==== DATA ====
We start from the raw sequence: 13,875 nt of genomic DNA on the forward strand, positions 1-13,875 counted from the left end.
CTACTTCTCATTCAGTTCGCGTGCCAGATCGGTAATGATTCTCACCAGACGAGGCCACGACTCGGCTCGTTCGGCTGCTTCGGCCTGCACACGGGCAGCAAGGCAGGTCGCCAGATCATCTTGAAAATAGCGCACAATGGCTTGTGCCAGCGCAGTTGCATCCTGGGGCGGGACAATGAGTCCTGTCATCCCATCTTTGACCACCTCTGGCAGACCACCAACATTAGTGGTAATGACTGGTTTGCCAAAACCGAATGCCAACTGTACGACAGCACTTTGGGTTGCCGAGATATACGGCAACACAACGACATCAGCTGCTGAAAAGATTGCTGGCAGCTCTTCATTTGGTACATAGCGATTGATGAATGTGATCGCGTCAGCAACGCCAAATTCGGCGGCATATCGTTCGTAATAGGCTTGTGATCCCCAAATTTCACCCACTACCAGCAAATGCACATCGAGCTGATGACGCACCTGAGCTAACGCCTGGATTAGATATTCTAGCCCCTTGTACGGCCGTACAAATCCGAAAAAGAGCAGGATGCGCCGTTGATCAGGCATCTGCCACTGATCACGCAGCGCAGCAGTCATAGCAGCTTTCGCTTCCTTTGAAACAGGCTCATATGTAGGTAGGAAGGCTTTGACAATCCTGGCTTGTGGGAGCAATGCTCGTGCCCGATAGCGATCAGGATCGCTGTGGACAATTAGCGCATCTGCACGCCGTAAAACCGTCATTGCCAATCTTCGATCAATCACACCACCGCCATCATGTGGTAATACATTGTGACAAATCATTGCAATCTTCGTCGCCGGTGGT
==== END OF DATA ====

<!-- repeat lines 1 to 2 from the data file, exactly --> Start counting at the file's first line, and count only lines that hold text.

We start from the raw sequence: 13,875 nt of genomic DNA on the forward strand, positions 1-13,875 counted from the left end.
CTACTTCTCATTCAGTTCGCGTGCCAGATCGGTAATGATTCTCACCAGACGAGGCCACGACTCGGCTCGTTCGGCTGCTTCGGCCTGCACACGGGCAGCAAGGCAGGTCGCCAGATCATCTTGAAAATAGCGCACAATGGCTTGTGCCAGCGCAGTTGCATCCTGGGGCGGGACAATGAGTCCTGTCATCCCATCTTTGACCACCTCTGGCAGACCACCAACATTAGTGGTAATGACTGGTTTGCCAAAACCGAATGCCAACTGTACGACAGCACTTTGGGTTGCCGAGATATACGGCAACACAACGACATCAGCTGCTGAAAAGATTGCTGGCAGCTCTTCATTTGGTACATAGCGATTGATGAATGTGATCGCGTCAGCAACGCCAAATTCGGCGGCATATCGTTCGTAATAGGCTTGTGATCCCCAAATTTCACCCACTACCAGCAAATGCACATCGAGCTGATGACGCACCTGAGCTAACGCCTGGATTAGATATTCTAGCCCCTTGTACGGCCGTACAAATCCGAAAAAGAGCAGGATGCGCCGTTGATCAGGCATCTGCCACTGATCACGCAGCGCAGCAGTCATAGCAGCTTTCGCTTCCTTTGAAACAGGCTCATATGTAGGTAGGAAGGCTTTGACAATCCTGGCTTGTGGGAGCAATGCTCGTGCCCGATAGCGATCAGGATCGCTGTGGACAATTAGCGCATCTGCACGCCGTAAAACCGTCATTGCCAATCTTCGATCAATCACACCACCGCCATCATGTGGTAATACATTGTGACAAATCATTGCAATCTTCGTCGCCGGTGGT